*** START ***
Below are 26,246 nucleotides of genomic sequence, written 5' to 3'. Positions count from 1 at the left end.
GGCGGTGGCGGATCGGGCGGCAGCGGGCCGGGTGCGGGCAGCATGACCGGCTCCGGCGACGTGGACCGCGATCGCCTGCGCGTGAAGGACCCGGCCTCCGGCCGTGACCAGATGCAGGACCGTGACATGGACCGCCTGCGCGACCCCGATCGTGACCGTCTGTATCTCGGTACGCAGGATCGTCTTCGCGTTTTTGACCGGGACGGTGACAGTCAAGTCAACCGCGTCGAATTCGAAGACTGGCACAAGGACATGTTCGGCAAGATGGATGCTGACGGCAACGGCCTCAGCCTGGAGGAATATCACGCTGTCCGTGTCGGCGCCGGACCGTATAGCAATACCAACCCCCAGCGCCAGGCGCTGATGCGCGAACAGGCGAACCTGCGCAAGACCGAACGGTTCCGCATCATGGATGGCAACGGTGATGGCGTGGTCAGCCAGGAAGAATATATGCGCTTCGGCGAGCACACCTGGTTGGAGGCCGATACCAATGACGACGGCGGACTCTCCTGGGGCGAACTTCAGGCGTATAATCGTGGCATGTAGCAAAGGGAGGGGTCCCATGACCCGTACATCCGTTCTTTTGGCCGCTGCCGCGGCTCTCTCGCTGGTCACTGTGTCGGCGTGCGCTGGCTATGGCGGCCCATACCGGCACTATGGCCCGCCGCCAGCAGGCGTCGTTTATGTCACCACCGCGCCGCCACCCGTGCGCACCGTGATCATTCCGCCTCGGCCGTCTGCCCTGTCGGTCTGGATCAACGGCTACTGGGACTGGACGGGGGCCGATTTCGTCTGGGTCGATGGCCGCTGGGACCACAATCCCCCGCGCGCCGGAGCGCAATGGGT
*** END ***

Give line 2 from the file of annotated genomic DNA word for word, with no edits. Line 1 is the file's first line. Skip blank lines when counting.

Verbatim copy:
GGCGGTGGCGGATCGGGCGGCAGCGGGCCGGGTGCGGGCAGCATGACCGGCTCCGGCGACGTGGACCGCGATCGCCTGCGCGTGAAGGACCCGGCCTCCGGCCGTGACCAGATGCAGGACCGTGACATGGACCGCCTGCGCGACCCCGATCGTGACCGTCTGTATCTCGGTACGCAGGATCGTCTTCGCGTTTTTGACCGGGACGGTGACAGTCAAGTCAACCGCGTCGAATTCGAAGACTGGCACAAGGACATGTTCGGCAAGATGGATGCTGACGGCAACGGCCTCAGCCTGGAGGAATATCACGCTGTCCGTGTCGGCGCCGGACCGTATAGCAATACCAACCCCCAGCGCCAGGCGCTGATGCGCGAACAGGCGAACCTGCGCAAGACCGAACGGTTCCGCATCATGGATGGCAACGGTGATGGCGTGGTCAGCCAGGAAGAATATATGCGCTTCGGCGAGCACACCTGGTTGGAGGCCGATACCAATGACGACGGCGGACTCTCCTGGGGCGAACTTCAGGCGTATAATCGTGGCATGTAGCAAAGGGAGGGGTCCCATGACCCGTACATCCGTTCTTTTGGCCGCTGCCGCGGCTCTCTCGCTGGTCACTGTGTCGGCGTGCGCTGGCTATGGCGGCCCATACCGGCACTATGGCCCGCCGCCAGCAGGCGTCGTTTATGTCACCACCGCGCCGCCACCCGTGCGCACCGTGATCATTCCGCCTCGGCCGTCTGCCCTGTCGGTCTGGATCAACGGCTACTGGGACTGGACGGGGGCCGATTTCGTCTGGGTCGATGGCCGCTGGGACCACAATCCCCCGCGCGCCGGAGCGCAATGGGT